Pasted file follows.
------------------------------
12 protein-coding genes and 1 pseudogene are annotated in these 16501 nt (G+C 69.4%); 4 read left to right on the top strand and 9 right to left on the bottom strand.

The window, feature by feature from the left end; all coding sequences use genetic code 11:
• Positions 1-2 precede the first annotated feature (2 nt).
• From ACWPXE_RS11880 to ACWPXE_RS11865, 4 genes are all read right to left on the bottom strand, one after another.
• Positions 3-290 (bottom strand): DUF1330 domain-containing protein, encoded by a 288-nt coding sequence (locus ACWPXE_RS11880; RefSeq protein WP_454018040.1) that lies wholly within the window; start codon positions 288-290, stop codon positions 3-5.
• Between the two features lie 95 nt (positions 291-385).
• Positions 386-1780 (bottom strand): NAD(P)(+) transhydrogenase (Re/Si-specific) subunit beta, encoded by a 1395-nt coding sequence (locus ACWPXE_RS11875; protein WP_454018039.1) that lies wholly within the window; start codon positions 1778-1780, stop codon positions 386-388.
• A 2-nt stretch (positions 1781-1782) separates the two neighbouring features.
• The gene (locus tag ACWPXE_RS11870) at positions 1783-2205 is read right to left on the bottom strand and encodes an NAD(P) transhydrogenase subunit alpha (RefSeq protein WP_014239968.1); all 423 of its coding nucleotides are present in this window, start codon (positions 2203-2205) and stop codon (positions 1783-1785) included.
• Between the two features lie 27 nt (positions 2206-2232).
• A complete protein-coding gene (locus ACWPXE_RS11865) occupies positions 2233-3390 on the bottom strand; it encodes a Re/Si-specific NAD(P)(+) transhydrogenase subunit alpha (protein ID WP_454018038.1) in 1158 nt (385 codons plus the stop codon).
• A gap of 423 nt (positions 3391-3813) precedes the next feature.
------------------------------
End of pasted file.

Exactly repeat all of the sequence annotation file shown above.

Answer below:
12 protein-coding genes and 1 pseudogene are annotated in these 16501 nt (G+C 69.4%); 4 read left to right on the top strand and 9 right to left on the bottom strand.

The window, feature by feature from the left end; all coding sequences use genetic code 11:
• Positions 1-2 precede the first annotated feature (2 nt).
• From ACWPXE_RS11880 to ACWPXE_RS11865, 4 genes are all read right to left on the bottom strand, one after another.
• Positions 3-290 (bottom strand): DUF1330 domain-containing protein, encoded by a 288-nt coding sequence (locus ACWPXE_RS11880; RefSeq protein WP_454018040.1) that lies wholly within the window; start codon positions 288-290, stop codon positions 3-5.
• Between the two features lie 95 nt (positions 291-385).
• Positions 386-1780 (bottom strand): NAD(P)(+) transhydrogenase (Re/Si-specific) subunit beta, encoded by a 1395-nt coding sequence (locus ACWPXE_RS11875; protein WP_454018039.1) that lies wholly within the window; start codon positions 1778-1780, stop codon positions 386-388.
• A 2-nt stretch (positions 1781-1782) separates the two neighbouring features.
• The gene (locus tag ACWPXE_RS11870) at positions 1783-2205 is read right to left on the bottom strand and encodes an NAD(P) transhydrogenase subunit alpha (RefSeq protein WP_014239968.1); all 423 of its coding nucleotides are present in this window, start codon (positions 2203-2205) and stop codon (positions 1783-1785) included.
• Between the two features lie 27 nt (positions 2206-2232).
• A complete protein-coding gene (locus ACWPXE_RS11865) occupies positions 2233-3390 on the bottom strand; it encodes a Re/Si-specific NAD(P)(+) transhydrogenase subunit alpha (protein ID WP_454018038.1) in 1158 nt (385 codons plus the stop codon).
• A gap of 423 nt (positions 3391-3813) precedes the next feature.